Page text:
Ever since California adopted the nation’s first breach notification law in 2002, companies that have suffered a data breach have focused on whether and how to notify their customers, employees and others of the nature and extent of the breach. California’s law has been amended multiple times, and has been followed by breach notification laws in almost every state, as well as the notification requirements under the Health Insurance Portability and Accountability Act (“HIPPA”). As these laws developed, a tandem requirement has emerged: the obligation to take reasonable steps to protect data, and companies are, increasingly focused on taking steps to ensure the security of their data.
Recent breaches, however, have made it clear that these efforts do not address what might be the most pressing problem facing businesses: how to recover from a malicious attack. As data security attacks have evolved, firms must recognize an entirely different set of risks.
In the past, most hackers have focused on obtaining financial or personal information for profit. Thus, the most publicized data breaches – Wyndham and Target, as examples – were directed at obtaining credit card information which could be sold on the dark web. While these incidents can be expensive, they rarely threaten the existence of a firm; indeed, most consumers are so inured to the likelihood that their credit card information may be stolen that they take a blasé attitude and assume, correctly, that their personal losses will be small, typically limited to the inconvenience of getting a new credit or debit card. Similarly, as more and more companies recognize the likelihood of a loss and, in response, adopt breach notification policies backed by cybersecurity insurance, the impact has become incorporated into the cost of doing business.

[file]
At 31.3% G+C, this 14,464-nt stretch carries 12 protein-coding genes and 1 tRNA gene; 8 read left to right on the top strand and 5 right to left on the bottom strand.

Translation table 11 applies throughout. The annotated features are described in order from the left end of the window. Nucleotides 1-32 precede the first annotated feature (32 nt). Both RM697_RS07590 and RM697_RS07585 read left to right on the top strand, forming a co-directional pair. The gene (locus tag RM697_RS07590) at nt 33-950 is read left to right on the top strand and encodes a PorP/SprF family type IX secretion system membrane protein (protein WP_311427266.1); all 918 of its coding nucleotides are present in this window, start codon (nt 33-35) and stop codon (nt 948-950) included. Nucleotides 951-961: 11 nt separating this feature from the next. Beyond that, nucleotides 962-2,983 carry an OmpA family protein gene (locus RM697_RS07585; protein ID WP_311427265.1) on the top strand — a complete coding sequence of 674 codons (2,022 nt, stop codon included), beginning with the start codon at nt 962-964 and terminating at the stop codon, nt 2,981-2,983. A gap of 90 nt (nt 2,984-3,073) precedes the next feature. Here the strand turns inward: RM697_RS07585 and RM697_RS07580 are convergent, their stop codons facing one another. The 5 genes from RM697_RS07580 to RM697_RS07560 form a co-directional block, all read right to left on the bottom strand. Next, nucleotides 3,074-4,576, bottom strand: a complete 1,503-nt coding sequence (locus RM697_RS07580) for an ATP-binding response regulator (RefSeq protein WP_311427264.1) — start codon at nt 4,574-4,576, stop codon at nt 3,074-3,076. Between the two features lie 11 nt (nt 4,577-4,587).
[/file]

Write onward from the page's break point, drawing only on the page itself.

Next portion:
This attitude began to change with the increased incidence of ransomware. Rather than seek financial or personal data, ransomware exploits technical or, more often, human vulnerabilities to encrypt data and hold it hostage in return for payment of ransom. There have been highly publicized incidents, including hospitals, hotels, law enforcement agencies and other entities, that paid ransom in return for access to their data. While paying ransom has been almost universally criticized, many firms felt they had no choice; they did not have adequate backups, and the only possible means of continuing business was to pay a relatively modest payment.
With the recent Petya virus attacks, however, that calculus has changed. It has become more and more apparent that this virus, while claiming to be ransomware, was actually much more destructive; researchers increasingly believe that the malware was “wiperware” with the objective of permanently destroying data, and the perpetrators of the virus had no intention of freeing the data. The researchers analyzing Petya (sometimes called PetyaWrap, NotPetya, and ExPetr) have speculated the ransom note left behind in the attack was a hoax intended to capitalize on media interest sparked by the May Wannacry ransomware attack. Continue reading